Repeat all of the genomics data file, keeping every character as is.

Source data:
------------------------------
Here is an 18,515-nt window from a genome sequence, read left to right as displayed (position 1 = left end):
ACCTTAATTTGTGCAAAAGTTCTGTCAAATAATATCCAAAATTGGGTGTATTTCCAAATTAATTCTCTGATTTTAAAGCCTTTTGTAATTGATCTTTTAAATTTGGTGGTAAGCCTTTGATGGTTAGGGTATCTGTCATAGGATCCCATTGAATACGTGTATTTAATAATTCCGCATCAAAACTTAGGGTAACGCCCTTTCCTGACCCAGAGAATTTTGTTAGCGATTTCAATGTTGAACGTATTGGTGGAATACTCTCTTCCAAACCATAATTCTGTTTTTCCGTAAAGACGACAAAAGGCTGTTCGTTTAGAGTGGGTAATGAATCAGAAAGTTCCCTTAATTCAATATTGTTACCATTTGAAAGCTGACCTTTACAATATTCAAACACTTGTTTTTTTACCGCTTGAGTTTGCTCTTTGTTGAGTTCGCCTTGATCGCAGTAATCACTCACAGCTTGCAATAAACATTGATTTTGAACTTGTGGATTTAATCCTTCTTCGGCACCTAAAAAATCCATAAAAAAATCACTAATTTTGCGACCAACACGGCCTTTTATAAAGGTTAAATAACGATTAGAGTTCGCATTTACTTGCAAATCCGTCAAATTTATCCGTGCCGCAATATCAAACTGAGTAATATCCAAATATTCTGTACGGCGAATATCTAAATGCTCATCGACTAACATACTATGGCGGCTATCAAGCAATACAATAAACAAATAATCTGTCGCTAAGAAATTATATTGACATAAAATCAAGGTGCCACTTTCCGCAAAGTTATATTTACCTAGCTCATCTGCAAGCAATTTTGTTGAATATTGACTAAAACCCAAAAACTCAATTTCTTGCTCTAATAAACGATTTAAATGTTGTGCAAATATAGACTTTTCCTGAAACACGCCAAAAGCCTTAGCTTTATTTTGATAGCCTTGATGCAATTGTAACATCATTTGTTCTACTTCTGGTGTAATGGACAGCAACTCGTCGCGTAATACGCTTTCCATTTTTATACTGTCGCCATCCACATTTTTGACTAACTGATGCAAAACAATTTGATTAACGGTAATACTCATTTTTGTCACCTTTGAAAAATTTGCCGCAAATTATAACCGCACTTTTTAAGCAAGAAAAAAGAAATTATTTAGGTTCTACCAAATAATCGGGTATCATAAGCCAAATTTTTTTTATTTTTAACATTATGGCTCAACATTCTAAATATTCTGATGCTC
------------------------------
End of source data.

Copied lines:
Here is an 18,515-nt window from a genome sequence, read left to right as displayed (position 1 = left end):
ACCTTAATTTGTGCAAAAGTTCTGTCAAATAATATCCAAAATTGGGTGTATTTCCAAATTAATTCTCTGATTTTAAAGCCTTTTGTAATTGATCTTTTAAATTTGGTGGTAAGCCTTTGATGGTTAGGGTATCTGTCATAGGATCCCATTGAATACGTGTATTTAATAATTCCGCATCAAAACTTAGGGTAACGCCCTTTCCTGACCCAGAGAATTTTGTTAGCGATTTCAATGTTGAACGTATTGGTGGAATACTCTCTTCCAAACCATAATTCTGTTTTTCCGTAAAGACGACAAAAGGCTGTTCGTTTAGAGTGGGTAATGAATCAGAAAGTTCCCTTAATTCAATATTGTTACCATTTGAAAGCTGACCTTTACAATATTCAAACACTTGTTTTTTTACCGCTTGAGTTTGCTCTTTGTTGAGTTCGCCTTGATCGCAGTAATCACTCACAGCTTGCAATAAACATTGATTTTGAACTTGTGGATTTAATCCTTCTTCGGCACCTAAAAAATCCATAAAAAAATCACTAATTTTGCGACCAACACGGCCTTTTATAAAGGTTAAATAACGATTAGAGTTCGCATTTACTTGCAAATCCGTCAAATTTATCCGTGCCGCAATATCAAACTGAGTAATATCCAAATATTCTGTACGGCGAATATCTAAATGCTCATCGACTAACATACTATGGCGGCTATCAAGCAATACAATAAACAAATAATCTGTCGCTAAGAAATTATATTGACATAAAATCAAGGTGCCACTTTCCGCAAAGTTATATTTACCTAGCTCATCTGCAAGCAATTTTGTTGAATATTGACTAAAACCCAAAAACTCAATTTCTTGCTCTAATAAACGATTTAAATGTTGTGCAAATATAGACTTTTCCTGAAACACGCCAAAAGCCTTAGCTTTATTTTGATAGCCTTGATGCAATTGTAACATCATTTGTTCTACTTCTGGTGTAATGGACAGCAACTCGTCGCGTAATACGCTTTCCATTTTTATACTGTCGCCATCCACATTTTTGACTAACTGATGCAAAACAATTTGATTAACGGTAATACTCATTTTTGTCACCTTTGAAAAATTTGCCGCAAATTATAACCGCACTTTTTAAGCAAGAAAAAAGAAATTATTTAGGTTCTACCAAATAATCGGGTATCATAAGCCAAATTTTTTTTATTTTTAACATTATGGCTCAACATTCTAAATATTCTGATGCTC